Thinner Living Through Cheap Gyms

Photo by Phil Dowsing via Flickr

Fight disinformation: Sign up for the free Mother Jones Daily newsletter and follow the news that matters.


It’s no secret that in America’s obesity epidemic, low-income neighborhoods are the hardest hit. Scientists call them “obesogenic” zones—areas with lots of fast-food restaurants, few grocery stores to sell fresh produce, and higher crime rates that keep people indoors. Gyms are often sparse, overcrowded, and expensive. “In middle-income communities, there’s somehow an expectation that you’re going to have access to gyms,” Bill Walczak, a Boston-area activist, tells NPR. “When you’re in a low-income community, that stuff doesn’t exist.”

Solutions abound. There’s been talk of making food deserts bloom, of ramping up public schools’ phys ed programs, and of removing unhealthy foods from school snack machines. Each takes on a piece of the obesity puzzle. But public radio station WBUR’s Sacha Pfeiffer profiled Walczak’s Massachusetts non-profit, which is implementing a novel new solution—one that could have public health experts smacking their foreheads at the simplicity and practicality: Make gyms cheap.

Like, $30-a-month cheap, with a sliding scale for lower income or homeless women and children, who may pay as little as $10 each month. Members at the women-and-children-only Codman Square Health Center, located in a poorer Boston neighborhood, get all the amenities of more costly gyms—treadmills and weight machines, spinning and yoga and group dance classes—plus healthy food and nutrition programs. The costs of running the Codman facility are supplemented by donations and a small percentage of membership dues from other gyms in the Healthworks Fitness Center network.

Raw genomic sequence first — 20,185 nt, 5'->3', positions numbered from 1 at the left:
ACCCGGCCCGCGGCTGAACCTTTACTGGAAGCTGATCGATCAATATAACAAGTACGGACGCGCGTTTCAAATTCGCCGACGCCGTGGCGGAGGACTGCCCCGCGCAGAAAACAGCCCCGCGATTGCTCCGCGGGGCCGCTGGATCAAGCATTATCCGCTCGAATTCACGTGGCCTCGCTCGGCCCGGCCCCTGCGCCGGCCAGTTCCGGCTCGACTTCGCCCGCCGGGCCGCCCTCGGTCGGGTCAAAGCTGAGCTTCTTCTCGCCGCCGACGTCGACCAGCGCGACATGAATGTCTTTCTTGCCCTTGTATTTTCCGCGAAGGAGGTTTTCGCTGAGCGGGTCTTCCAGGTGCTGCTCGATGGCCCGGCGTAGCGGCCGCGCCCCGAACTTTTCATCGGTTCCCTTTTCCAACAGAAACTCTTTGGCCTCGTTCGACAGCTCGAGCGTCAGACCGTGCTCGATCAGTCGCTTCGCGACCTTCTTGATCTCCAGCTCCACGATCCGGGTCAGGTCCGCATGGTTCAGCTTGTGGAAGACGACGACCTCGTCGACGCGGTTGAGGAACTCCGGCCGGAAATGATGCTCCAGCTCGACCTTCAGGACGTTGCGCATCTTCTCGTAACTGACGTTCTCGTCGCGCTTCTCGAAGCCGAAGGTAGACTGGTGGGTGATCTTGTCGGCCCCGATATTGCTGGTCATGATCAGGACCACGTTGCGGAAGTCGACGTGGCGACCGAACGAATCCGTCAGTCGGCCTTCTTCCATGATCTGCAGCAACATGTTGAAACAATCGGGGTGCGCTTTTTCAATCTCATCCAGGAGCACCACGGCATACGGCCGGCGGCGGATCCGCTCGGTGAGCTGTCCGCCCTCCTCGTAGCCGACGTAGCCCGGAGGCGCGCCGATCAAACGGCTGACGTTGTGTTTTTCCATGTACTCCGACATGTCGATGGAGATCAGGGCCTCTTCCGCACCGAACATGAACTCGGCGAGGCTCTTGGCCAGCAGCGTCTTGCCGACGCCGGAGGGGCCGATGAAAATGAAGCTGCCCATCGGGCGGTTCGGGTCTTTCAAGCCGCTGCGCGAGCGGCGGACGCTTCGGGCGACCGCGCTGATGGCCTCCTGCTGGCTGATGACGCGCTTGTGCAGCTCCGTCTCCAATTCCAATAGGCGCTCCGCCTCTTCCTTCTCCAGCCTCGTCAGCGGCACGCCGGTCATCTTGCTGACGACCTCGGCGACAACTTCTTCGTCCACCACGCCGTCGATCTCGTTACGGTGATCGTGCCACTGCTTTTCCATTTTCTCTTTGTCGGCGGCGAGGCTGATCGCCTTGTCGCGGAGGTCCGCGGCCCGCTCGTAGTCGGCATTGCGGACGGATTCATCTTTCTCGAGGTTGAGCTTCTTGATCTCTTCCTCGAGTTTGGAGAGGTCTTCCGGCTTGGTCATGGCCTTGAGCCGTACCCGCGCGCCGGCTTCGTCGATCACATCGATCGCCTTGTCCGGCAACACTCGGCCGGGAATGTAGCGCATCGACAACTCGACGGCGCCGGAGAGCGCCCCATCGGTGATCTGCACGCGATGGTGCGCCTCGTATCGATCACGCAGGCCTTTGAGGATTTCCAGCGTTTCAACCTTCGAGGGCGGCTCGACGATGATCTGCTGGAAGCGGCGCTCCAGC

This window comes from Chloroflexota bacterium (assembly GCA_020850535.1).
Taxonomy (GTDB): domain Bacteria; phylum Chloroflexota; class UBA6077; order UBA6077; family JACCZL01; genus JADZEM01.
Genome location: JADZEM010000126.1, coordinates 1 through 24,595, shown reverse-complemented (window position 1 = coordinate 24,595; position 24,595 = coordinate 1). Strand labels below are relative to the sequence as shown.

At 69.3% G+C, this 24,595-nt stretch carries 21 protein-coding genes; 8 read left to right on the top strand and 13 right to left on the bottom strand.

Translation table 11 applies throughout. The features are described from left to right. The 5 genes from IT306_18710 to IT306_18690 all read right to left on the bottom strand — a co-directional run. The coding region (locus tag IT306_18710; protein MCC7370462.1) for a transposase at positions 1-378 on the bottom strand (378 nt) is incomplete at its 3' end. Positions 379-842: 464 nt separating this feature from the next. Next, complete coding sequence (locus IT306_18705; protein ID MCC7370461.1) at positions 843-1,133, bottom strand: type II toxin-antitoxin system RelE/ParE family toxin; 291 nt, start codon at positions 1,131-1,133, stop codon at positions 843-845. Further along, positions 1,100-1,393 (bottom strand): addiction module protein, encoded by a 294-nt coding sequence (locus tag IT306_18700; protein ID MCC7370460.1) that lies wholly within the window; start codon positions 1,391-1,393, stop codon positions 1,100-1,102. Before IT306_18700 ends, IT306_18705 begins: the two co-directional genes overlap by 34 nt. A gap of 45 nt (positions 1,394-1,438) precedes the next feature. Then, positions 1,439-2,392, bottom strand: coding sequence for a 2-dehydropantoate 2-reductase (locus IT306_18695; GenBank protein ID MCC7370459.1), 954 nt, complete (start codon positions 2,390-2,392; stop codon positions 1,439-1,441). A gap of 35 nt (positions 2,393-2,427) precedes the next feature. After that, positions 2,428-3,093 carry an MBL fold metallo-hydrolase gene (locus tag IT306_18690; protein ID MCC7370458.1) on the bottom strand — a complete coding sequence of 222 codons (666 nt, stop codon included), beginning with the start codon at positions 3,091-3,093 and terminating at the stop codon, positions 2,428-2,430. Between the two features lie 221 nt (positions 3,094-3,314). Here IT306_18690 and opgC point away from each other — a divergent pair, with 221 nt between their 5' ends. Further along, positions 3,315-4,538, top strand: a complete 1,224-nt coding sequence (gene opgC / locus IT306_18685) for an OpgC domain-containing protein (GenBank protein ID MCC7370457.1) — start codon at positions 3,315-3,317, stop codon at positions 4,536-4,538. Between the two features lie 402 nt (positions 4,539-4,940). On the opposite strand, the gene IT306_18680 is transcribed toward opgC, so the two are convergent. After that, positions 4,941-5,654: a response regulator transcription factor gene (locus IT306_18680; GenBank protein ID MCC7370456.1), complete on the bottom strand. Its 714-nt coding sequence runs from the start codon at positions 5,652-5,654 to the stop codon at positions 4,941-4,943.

More obese women may even receive “prescriptions” to work out for free. So, Pfeiffer reports, most of they women you’ll see at the Codman Square gym aren’t always skinny little things. Tamaica Toney was 252 pounds before joining Healthworks. She lost 80 pounds in a year just by going to the gym Monday through Friday. She and other women at the gym said they felt less embarrassed working out at a women-only facility—and safer indoors than jogging or walking through their neighborhood.

“I can’t wait to get this next 20 pounds off of me, get cut up, get them abs coming through,” Toney told Pfeiffer. “Then I’m going to shop until I can’t drop!”

Fact:

In-depth journalism that investigates the powerful takes real money and is so damn important right now.But it doesn’t take a Mother Jones investigation to know that billionaires and corporations will never fund the type of reporting (like they do politicians) we do that exists to help bring about change. Instead, our mission-driven journalism is made possible by people power, and has been for 46 years now since our founding as a non-profit.

In “TITLE TK” Monica Bauerlein writes about the perilous moment we’re in, and why it’s so important that we raise $325,000 by the time November’s midterms are decided so we can be ready to throw everything we have at the big issues facing the nation no matter what happens. Please help MoJo’s people-powered journalism with a donation today.

$400,000 to go!

payment methods

Fact:

In-depth journalism that investigates the powerful takes real money and is so damn important right now.But it doesn’t take a Mother Jones investigation to know that billionaires and corporations will never fund the type of reporting (like they do politicians) we do that exists to help bring about change. Instead, our mission-driven journalism is made possible by people power, and has been for 46 years now since our founding as a non-profit.

In “TITLE TK” Monica Bauerlein writes about the perilous moment we’re in, and why it’s so important that we raise $325,000 by the time November’s midterms are decided so we can be ready to throw everything we have at the big issues facing the nation no matter what happens. Please help MoJo’s people-powered journalism with a donation today.

$400,000 to go!

payment methods

We Recommend

Latest

Sign up for our free newsletter

Subscribe to the Mother Jones Daily to have our top stories delivered directly to your inbox.

Get our award-winning magazine

Save big on a full year of investigations, ideas, and insights.

Subscribe

Support our journalism

Help Mother Jones' reporters dig deep with a tax-deductible donation.

Donate